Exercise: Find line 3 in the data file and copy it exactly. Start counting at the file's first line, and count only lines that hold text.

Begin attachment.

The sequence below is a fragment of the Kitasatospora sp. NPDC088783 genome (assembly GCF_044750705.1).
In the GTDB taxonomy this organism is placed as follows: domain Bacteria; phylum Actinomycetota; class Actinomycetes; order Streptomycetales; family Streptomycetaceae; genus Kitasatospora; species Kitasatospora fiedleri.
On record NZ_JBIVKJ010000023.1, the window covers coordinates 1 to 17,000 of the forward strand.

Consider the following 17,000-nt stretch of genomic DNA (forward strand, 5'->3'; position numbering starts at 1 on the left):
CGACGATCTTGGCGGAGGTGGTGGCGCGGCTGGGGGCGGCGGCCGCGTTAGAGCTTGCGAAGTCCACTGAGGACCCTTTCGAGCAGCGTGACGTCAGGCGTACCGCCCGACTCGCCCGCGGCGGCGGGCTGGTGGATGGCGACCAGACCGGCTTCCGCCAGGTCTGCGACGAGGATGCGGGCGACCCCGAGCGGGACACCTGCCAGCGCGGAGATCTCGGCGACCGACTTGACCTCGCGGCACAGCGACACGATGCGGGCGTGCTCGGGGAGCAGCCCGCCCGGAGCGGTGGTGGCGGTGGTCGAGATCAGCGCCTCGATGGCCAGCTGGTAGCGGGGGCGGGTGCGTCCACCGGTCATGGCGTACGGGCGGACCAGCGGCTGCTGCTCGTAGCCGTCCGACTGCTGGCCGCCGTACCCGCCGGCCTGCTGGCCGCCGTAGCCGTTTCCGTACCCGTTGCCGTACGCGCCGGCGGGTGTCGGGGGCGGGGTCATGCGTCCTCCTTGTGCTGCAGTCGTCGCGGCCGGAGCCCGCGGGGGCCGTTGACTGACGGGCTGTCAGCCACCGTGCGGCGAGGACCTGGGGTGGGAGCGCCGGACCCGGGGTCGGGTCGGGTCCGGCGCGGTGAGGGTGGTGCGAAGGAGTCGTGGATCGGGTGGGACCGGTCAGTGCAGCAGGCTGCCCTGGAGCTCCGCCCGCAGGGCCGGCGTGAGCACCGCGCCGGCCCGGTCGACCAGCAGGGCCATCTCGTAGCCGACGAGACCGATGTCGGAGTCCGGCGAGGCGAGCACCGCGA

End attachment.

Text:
On record NZ_JBIVKJ010000023.1, the window covers coordinates 1 to 17,000 of the forward strand.